JOANNA'S FOOD: family cooking, from scratch, every day

Friday, February 05, 2010

Tarte tatin

I made Tarte tatin for pudding the other night; it's an indulgence, but an enjoyable one - Lucius said it was the best thing I'd ever cooked, and he was still talking about it the next day. It's very rich, so not for everyday .... but it's perfect for friends, as you have to make it early so that you don't burn your mouth on the caramel.

I followed the instructions on the box of the de Buyer tarte tatin tin I bought from Lakeland; so delicious there's no need to look for another recipe. By the way, you don't need to have a special tin for this: any heavy-duty oven-proof tin would do (a Le Creuset frying pan would be ideal, provided it doesn't have a wooden handle).

This is a very good way to use up slightly-past-their-best apples; I know we're supposed only to use the freshest produce we can, but we also need a few strategies to combat waste in the kitchen. My grandmothers used to cook up wrinkled apples, and so do I.

Tarte tatin

(it says for 2-4, but I'd say this would easily do 6)

20cm tin

shortcrust pastry (I used ready-rolled Dorset puff, a truly excellent product)
85g butter
200g granulated sugar
4-5 apples (800g is specified, probably unpeeled weight)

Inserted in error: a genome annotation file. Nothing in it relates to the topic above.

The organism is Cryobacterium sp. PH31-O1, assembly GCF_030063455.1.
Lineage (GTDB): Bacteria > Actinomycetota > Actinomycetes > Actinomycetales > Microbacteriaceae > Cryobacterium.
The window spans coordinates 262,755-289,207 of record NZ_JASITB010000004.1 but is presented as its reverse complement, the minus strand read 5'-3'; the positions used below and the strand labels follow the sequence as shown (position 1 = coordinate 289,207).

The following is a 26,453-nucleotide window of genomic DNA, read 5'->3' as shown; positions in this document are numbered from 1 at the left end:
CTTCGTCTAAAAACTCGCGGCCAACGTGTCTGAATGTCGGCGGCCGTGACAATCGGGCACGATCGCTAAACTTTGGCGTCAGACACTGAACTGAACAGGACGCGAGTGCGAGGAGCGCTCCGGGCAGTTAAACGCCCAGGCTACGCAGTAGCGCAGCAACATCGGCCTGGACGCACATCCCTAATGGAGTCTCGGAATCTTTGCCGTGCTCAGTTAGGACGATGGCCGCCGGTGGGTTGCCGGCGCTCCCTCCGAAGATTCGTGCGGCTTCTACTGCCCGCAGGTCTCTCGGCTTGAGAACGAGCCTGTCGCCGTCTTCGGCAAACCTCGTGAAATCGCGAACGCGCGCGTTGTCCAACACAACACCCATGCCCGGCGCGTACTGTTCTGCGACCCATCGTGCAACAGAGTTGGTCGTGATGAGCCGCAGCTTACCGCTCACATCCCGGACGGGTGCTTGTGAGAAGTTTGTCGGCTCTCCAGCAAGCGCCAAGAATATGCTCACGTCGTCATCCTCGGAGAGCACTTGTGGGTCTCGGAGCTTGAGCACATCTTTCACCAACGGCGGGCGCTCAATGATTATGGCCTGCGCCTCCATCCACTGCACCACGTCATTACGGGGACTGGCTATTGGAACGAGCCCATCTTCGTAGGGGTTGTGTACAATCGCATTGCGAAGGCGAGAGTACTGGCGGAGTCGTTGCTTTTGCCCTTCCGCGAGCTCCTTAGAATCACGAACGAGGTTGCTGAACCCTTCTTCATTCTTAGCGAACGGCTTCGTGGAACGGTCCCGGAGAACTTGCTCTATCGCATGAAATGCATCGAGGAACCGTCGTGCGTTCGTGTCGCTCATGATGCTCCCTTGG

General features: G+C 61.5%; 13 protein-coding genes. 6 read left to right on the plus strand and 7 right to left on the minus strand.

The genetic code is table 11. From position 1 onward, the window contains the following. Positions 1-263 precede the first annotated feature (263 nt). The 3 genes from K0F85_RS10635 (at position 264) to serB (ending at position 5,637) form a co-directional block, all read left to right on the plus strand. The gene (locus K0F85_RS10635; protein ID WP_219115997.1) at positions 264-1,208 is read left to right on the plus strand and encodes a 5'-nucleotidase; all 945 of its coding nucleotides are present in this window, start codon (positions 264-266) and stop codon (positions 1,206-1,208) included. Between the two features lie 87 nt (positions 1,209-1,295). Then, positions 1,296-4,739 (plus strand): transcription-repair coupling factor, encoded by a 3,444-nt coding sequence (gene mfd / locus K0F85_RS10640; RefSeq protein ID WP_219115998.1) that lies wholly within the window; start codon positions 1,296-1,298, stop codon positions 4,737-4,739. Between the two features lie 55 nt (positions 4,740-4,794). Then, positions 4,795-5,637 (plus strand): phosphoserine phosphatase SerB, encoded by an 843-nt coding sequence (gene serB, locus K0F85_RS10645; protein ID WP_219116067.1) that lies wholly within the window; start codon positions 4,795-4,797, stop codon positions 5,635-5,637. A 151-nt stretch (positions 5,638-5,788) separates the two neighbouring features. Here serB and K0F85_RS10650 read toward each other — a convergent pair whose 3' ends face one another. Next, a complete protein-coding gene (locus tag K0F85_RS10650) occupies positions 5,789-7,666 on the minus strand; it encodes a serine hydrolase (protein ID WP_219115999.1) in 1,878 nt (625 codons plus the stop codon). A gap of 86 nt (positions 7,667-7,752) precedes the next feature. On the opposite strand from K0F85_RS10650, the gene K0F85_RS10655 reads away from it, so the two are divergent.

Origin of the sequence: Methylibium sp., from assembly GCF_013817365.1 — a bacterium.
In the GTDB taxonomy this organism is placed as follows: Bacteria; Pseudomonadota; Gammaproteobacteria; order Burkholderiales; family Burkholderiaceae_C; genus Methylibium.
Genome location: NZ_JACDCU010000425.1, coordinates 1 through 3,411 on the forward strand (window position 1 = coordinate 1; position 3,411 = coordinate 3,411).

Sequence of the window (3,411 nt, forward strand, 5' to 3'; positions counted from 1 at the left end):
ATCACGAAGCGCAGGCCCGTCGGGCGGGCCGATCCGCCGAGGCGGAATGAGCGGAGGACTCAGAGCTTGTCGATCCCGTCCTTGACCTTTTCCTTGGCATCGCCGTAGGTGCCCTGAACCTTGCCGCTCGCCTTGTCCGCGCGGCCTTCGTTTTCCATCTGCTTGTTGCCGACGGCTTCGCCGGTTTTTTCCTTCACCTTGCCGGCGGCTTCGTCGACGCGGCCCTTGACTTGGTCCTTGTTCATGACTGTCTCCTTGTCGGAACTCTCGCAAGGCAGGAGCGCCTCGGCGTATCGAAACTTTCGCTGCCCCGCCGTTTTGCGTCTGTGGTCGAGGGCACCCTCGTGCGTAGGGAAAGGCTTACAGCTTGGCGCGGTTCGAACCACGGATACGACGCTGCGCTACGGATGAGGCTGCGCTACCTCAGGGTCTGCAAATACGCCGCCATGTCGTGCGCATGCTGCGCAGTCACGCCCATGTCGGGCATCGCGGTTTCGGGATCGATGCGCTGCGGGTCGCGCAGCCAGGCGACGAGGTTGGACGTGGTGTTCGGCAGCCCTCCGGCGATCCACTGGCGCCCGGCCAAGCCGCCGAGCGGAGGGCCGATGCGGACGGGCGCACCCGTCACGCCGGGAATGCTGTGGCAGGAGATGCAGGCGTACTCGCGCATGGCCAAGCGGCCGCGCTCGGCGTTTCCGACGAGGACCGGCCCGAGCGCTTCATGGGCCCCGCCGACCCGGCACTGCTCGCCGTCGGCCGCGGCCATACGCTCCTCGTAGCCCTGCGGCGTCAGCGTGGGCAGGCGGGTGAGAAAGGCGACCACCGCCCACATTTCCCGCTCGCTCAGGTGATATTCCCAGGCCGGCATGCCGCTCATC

juice of half a lemon

Use the tin as a guide to cut a circle of pastry 2-3mm thick. Prick the pastry and put in the fridge.

Peel and core the apples. The recipe says you should end up with apple halves; that's too fiddly for me, and quarters looked fine in the finished dish. Drop them into a bowl of lemon juice as you work.

Put the butter and sugar into the pan, stirring constantly for about five minutes until the mixture starts to become golden. Arrange the apples over the caramel (pour in the lemon juice too) and keep cooking, without stirring, for 15 minutes.

Now give it five minutes in a very hot oven (250C is suggested; I used 220C on fan, and that was quite fierce enough).

Next, arrange the pastry over the apples, tucking the edges under. Put the tin back into the oven for 15 minutes (have a quick peek just before the end, you don't want the pastry to burn).

Cool the tin for 25 minutes before turning out onto a dish. It will come away easily and firmly in one piece, glued together by the caramel. Eat lukewarm.

The recipe ends with this instruction: Lovers of Tarte tatin savour it without whipped cream nor vanilla ice cream to appreciate its authentic taste. To be honest, anything with it would be overkill.


Sandy said...

I love Tarte Tatin too! I saw your photo and recognized it right away, even before reading the words. The flavor just can't be beat, unlike any other apple pie or dish.

For my recipe, I make it in a glass pie pan on the stovetop at first, then transfer to the oven.

Basically similar to your recipe. I tuck the top crust into the pan when baking, so that when inverted, it forms a "nest."

I make a crust of 1 cup plus 1 T flour, 7 T. unsalted butter (cut in smaller pieces), 1 1/2 T. sugar, and 2 large egg yolks.

Lay the apples (no smaller than quartered) in the syrup made of 1/2 cup sugar and 3T unsalted butter, melted in the glass pan.

Cook on stovetop 15 min. til apples golden and sugar is caramel. Don't stir or turn apples.

Put rolled out pastry on top, tuck in edges. Bake 400 degrees 20 min, reduce heat and bake at 350 for 20 min.

sara said...

wow, look at that, I'm already drooling, great color, looks delicious